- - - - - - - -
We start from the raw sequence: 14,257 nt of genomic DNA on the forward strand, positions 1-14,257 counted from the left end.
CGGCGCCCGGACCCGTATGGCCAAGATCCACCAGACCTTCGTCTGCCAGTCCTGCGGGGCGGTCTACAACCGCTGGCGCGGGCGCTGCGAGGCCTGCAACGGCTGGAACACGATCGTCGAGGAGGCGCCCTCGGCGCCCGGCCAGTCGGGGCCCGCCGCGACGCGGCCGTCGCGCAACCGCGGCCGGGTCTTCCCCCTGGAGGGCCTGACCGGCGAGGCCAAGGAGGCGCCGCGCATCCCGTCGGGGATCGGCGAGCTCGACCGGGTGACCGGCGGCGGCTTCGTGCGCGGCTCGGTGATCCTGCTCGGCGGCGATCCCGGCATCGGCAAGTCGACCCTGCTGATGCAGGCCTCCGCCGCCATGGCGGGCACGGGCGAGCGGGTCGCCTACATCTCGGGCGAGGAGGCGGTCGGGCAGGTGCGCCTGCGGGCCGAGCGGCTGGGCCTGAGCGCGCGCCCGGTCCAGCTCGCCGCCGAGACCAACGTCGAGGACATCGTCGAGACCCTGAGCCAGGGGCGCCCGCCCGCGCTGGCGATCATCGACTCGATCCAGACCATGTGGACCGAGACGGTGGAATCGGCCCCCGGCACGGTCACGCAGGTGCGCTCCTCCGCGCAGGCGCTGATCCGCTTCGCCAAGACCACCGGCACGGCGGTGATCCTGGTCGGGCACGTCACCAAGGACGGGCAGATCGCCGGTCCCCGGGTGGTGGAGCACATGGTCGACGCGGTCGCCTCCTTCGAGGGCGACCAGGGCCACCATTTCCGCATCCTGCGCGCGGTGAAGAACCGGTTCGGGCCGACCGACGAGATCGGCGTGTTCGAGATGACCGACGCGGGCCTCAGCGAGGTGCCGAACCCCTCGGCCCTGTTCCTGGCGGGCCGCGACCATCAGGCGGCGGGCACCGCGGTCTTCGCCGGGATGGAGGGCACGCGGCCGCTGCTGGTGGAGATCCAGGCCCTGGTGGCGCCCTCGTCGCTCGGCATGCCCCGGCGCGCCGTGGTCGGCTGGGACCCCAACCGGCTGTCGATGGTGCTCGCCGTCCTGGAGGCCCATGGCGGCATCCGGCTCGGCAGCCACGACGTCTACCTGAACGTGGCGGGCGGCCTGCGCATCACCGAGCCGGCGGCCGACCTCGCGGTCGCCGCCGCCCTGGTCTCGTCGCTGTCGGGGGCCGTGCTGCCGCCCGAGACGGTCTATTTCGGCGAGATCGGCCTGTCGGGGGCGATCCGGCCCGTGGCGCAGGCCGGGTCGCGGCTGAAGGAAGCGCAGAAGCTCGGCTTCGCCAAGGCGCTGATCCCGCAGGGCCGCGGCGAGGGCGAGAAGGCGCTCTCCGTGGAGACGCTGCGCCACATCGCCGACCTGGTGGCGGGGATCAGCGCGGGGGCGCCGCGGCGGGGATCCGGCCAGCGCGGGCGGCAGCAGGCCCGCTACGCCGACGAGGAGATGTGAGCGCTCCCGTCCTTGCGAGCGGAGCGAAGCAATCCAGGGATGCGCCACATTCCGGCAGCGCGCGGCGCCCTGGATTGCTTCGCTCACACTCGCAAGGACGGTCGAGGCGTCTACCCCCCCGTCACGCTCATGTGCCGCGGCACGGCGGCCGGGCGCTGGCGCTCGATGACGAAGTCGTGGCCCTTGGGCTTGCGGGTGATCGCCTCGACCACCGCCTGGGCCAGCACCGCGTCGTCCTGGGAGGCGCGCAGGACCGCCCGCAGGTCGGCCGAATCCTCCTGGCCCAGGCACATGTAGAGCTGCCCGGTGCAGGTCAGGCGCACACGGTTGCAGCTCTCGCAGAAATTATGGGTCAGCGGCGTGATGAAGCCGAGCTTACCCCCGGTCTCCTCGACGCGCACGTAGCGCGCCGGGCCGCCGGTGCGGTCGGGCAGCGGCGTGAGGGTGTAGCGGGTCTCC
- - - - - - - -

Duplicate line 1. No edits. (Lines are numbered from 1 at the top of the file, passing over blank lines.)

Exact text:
We start from the raw sequence: 14,257 nt of genomic DNA on the forward strand, positions 1-14,257 counted from the left end.